Plant morphology control is a critical technique in commercial greenhouse transplant production. Light treatment at the end of the day affects a phytochromeregulated response affecting plant height among other characteristics and has been studied by biologists for many years. Recognizing the need to produce long hypocotyls in vegetable grafting, effects of end-of-day far-red (EOD-FR) light on tomato rootstock hypocotyl elongation were investigated. Two commercial rootstock cultivars, Aloha (Solanum lycopersicum) and Maxifort (S. lycopersicum × S. habrochaites), were used for the experiments examining responses to EOD-FR light quality [red to far-red ratio (R/ FR)] and EOD-FR light dose in a greenhouse environment. In the EOD-FR light quality experiment using 'Aloha' seedlings, incandescent light (R/FR = 0.47) induced significant hypocotyl elongation (20%) compared with the untreated control. Incandescent light with a spectral cut filter (reducing R/FR to 0.05) induced a greater hypocotyl elongation (44%) than unfiltered light, confirming the importance of use of light with a lower R/FR (or purer FR) light source in EOD-FR treatments. In the experiment on EOD-FR light dose-response, hypocotyl elongation of both 'Aloha' and 'Maxifort' was increased by increasing FR intensity as well as FR treatment duration at a lower dose range. The dose saturation curve of hypocotyl length was well described using a Michaelis-Menten-type model with FR dose (in mmol·m-2·d-1) as an independent variable. The model-based estimation of 90% saturating FR light dose for 'Aloha' and 'Maxifort' was 5 to 14 mmol·m-2·d-1 and 8 to 15 mmol·m-2·d-1, respectively, although practical near saturation dose seems to be 2 to 4 mmol·m-2·d-1 for both cultivars. None of the EOD-FR treatments affected plant dry weight, stem diameter, or plastochron index. Hence, elongation was achieved without compromising growth and development. EOD-FR was shown to be an effective non-chemical means allowing transplant propagation industry to produce long hypocotyls for grafting use.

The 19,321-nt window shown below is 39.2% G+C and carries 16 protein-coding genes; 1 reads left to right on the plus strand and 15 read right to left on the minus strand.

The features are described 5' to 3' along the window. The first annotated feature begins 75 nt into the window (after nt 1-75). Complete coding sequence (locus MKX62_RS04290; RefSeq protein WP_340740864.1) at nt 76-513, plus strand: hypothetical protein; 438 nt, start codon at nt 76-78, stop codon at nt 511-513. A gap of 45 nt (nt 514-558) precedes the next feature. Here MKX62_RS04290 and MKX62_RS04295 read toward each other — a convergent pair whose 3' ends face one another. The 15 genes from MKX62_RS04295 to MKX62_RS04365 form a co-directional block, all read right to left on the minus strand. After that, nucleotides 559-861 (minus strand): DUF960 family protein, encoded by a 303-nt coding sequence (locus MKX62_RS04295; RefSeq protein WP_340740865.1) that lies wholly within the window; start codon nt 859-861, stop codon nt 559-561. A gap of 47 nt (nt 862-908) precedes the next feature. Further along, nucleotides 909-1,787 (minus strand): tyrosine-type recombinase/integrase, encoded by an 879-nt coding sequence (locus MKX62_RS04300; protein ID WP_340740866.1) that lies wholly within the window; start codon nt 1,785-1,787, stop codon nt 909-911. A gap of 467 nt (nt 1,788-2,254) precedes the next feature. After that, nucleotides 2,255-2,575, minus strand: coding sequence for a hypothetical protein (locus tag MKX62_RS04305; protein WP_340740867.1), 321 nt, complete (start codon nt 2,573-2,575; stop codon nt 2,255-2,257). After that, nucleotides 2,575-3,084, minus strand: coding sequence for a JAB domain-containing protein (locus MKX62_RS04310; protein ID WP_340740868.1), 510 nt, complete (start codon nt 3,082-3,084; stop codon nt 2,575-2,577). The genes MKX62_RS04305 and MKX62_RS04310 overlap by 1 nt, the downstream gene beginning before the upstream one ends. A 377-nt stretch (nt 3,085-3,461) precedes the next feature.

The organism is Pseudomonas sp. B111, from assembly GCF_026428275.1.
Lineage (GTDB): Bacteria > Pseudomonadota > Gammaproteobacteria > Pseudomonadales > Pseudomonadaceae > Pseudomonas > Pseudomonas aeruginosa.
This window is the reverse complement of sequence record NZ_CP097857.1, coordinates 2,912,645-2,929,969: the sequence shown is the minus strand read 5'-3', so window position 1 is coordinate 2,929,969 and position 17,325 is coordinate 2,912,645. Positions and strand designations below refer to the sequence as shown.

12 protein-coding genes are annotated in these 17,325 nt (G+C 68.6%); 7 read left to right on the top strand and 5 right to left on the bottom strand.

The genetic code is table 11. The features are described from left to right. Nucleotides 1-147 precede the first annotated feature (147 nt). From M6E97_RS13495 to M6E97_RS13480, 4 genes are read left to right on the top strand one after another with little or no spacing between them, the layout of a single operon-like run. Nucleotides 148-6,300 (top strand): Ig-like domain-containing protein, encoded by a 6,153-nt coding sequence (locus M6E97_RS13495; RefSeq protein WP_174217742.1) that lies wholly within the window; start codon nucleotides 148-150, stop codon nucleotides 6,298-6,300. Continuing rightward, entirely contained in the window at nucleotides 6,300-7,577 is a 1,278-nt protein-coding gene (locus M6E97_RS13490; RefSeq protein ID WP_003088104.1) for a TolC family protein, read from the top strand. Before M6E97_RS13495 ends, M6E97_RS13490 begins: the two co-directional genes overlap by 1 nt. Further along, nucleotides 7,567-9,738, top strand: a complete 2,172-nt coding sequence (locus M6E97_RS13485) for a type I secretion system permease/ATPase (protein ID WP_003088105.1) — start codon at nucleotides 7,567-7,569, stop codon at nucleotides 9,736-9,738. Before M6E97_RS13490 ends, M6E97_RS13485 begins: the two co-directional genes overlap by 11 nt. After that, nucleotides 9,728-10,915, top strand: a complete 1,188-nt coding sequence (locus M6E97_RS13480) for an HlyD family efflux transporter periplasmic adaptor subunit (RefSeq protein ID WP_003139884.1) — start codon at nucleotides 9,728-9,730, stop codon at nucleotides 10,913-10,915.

|Original language||English (US)|
|Number of pages||6|
|State||Published - Oct 1 2010|
- Controlled environment
- Incandescent light
- Transplant production
ASJC Scopus subject areas